Former Power Minister, Dr. Kwabena Donkor feels vindicated by the struggles the Akufo-Addo administration is currently enduring with regards to the power sector.
When asked what he would say to the Energy Minister over amid concerns over power generation challenges, Dr. Donkor said: “I will tell him I told you so.”
“I will just have a very interesting laugh at him,” he added in his remarks on Point Blank on Eyewitness News on Tuesday.
The Energy Minister, Peter Amewu, was part of an energy think tank, African Centre for Energy Policy that criticised the Mahama government during the power crisis that bedevilled the country some five years ago, which eventually led to Dr. Donkor’s resignation from the Ministry.
“I told him [Peter Amewu] a couple of years back when he was at ACEP that; ‘be careful how you go about attacking the government. Tomorrow you may occupy that seat’.”
Dr. Donkor said this was a reminder that the power sector ought to be assessed with an objective lens.
“As a people, we should move this away from partisanship. Let’s look at the real underlying issues. The real underlying issues are financially exacerbated by inefficiencies,” he noted.
In his comments on the recent power struggles that have Ghanaians fearing a return to the most dreaded days of load shedding, the former Power Minister insisted that the current challenges had to do with financial challenges.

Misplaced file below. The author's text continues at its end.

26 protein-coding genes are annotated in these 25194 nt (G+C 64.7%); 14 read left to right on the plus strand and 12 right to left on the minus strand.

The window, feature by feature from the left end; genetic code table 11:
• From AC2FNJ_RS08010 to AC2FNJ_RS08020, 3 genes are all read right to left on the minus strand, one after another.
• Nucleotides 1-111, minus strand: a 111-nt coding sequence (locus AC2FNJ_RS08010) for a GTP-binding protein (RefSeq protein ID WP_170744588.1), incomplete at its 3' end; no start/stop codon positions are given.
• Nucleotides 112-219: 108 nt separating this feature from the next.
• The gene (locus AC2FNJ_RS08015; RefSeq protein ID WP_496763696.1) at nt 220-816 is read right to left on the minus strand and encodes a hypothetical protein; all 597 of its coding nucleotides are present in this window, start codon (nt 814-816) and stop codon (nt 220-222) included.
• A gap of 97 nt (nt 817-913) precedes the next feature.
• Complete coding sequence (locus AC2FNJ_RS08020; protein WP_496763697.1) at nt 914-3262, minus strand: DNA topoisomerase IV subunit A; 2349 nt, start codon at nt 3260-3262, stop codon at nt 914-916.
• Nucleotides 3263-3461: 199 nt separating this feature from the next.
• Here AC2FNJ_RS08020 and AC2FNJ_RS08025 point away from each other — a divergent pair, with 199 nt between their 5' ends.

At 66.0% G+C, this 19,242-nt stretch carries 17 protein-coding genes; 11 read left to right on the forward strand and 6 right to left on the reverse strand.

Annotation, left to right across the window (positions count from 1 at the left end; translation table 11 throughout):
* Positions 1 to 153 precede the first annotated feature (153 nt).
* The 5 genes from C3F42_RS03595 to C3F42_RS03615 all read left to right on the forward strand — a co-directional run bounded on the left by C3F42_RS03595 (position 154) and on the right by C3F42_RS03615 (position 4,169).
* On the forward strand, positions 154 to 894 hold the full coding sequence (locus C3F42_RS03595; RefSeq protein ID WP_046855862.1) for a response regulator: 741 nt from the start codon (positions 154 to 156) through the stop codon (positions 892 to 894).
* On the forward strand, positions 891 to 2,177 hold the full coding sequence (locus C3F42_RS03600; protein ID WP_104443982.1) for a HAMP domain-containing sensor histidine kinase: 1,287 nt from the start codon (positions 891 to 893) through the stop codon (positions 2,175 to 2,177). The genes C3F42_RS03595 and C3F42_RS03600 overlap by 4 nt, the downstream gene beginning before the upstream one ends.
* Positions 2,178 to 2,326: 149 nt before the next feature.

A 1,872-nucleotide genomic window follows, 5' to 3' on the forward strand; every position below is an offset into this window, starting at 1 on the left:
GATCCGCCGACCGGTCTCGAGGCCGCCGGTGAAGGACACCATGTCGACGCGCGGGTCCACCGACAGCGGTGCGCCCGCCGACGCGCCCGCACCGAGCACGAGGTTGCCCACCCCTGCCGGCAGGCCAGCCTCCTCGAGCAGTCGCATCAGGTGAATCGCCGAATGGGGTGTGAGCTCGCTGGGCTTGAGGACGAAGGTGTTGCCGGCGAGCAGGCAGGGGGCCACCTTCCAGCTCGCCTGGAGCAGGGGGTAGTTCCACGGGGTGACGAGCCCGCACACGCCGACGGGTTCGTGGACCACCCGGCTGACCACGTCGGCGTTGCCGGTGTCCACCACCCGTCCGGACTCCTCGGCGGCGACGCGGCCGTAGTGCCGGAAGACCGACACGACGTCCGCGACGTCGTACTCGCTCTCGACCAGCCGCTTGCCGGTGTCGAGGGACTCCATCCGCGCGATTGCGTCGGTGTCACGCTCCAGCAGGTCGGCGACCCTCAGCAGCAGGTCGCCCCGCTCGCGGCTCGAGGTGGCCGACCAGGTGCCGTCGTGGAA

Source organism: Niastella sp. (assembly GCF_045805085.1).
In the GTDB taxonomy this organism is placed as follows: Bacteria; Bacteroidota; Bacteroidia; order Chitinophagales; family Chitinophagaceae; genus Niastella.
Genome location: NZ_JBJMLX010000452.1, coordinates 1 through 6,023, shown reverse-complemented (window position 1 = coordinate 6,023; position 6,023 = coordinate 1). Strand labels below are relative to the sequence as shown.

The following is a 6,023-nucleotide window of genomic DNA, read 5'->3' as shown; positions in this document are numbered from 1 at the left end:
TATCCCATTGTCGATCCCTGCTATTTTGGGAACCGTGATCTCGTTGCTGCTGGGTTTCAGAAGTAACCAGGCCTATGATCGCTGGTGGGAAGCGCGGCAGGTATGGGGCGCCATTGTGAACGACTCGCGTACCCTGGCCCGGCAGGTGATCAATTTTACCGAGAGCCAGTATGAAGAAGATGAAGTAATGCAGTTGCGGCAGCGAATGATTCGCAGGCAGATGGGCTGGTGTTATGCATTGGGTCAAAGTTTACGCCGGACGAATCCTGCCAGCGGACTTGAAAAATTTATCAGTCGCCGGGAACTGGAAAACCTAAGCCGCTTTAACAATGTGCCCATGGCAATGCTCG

He remains certain that the country does not have a capacity problem.
“It will last as long as possible if we as a people refuse to address the fundamental issues and then only address the symptoms. The fundamental issue is that the energy sector is financially distressed.”
Dr. Donkor further urged the government to consider a U-turn on its push to reduce electricity tariffs, which have been reviewed downwards.
“If we don’t have a capacity problem, it means we have a fuel problem and a fuel problem is a finance problem. The state has a responsibility as a shareholder to either inject capital into the entities or let the entities in the short term increase their tariffs.”
The Energy Ministry continues to insist that the erratic state of power supply in the country is not a result of financial problems or mismanagement.
Most recently, on Citi TV’s The Point of View, Nana Oppong Damoah, the Head of Communication at the Energy Ministry, blamed the current challenges on logistical challenges.
He cited the partial shutdown of gas infrastructure over the last few weeks and challenges with fuel supply as contributory factors to the recent power challenges that have led to some form of load shedding in the country.
“We’ve had logistical challenges with the supply of the fuel. Not that we haven’t been able to buy,” he stated.